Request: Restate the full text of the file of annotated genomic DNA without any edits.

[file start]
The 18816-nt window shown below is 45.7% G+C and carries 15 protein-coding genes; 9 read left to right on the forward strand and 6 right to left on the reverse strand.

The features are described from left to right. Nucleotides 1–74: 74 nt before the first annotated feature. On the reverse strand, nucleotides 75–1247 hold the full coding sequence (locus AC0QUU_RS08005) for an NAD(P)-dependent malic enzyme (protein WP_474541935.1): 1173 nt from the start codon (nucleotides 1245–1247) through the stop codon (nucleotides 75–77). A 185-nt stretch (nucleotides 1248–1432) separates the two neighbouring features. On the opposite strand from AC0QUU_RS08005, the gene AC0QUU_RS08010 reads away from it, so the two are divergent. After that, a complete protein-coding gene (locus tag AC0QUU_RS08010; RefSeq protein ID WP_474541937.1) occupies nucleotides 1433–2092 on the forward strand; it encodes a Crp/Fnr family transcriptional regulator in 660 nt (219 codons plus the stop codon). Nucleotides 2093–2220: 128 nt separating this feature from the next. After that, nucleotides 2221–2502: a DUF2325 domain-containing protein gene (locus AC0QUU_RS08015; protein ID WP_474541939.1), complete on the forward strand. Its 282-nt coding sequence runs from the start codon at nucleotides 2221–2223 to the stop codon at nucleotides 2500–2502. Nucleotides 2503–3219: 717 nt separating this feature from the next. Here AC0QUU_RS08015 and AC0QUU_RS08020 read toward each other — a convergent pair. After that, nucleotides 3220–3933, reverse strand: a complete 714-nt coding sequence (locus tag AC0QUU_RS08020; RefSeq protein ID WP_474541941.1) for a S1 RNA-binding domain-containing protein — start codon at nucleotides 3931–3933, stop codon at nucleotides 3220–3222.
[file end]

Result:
The 18816-nt window shown below is 45.7% G+C and carries 15 protein-coding genes; 9 read left to right on the forward strand and 6 right to left on the reverse strand.

The features are described from left to right. Nucleotides 1–74: 74 nt before the first annotated feature. On the reverse strand, nucleotides 75–1247 hold the full coding sequence (locus AC0QUU_RS08005) for an NAD(P)-dependent malic enzyme (protein WP_474541935.1): 1173 nt from the start codon (nucleotides 1245–1247) through the stop codon (nucleotides 75–77). A 185-nt stretch (nucleotides 1248–1432) separates the two neighbouring features. On the opposite strand from AC0QUU_RS08005, the gene AC0QUU_RS08010 reads away from it, so the two are divergent. After that, a complete protein-coding gene (locus tag AC0QUU_RS08010; RefSeq protein ID WP_474541937.1) occupies nucleotides 1433–2092 on the forward strand; it encodes a Crp/Fnr family transcriptional regulator in 660 nt (219 codons plus the stop codon). Nucleotides 2093–2220: 128 nt separating this feature from the next. After that, nucleotides 2221–2502: a DUF2325 domain-containing protein gene (locus AC0QUU_RS08015; protein ID WP_474541939.1), complete on the forward strand. Its 282-nt coding sequence runs from the start codon at nucleotides 2221–2223 to the stop codon at nucleotides 2500–2502. Nucleotides 2503–3219: 717 nt separating this feature from the next. Here AC0QUU_RS08015 and AC0QUU_RS08020 read toward each other — a convergent pair. After that, nucleotides 3220–3933, reverse strand: a complete 714-nt coding sequence (locus tag AC0QUU_RS08020; RefSeq protein ID WP_474541941.1) for a S1 RNA-binding domain-containing protein — start codon at nucleotides 3931–3933, stop codon at nucleotides 3220–3222.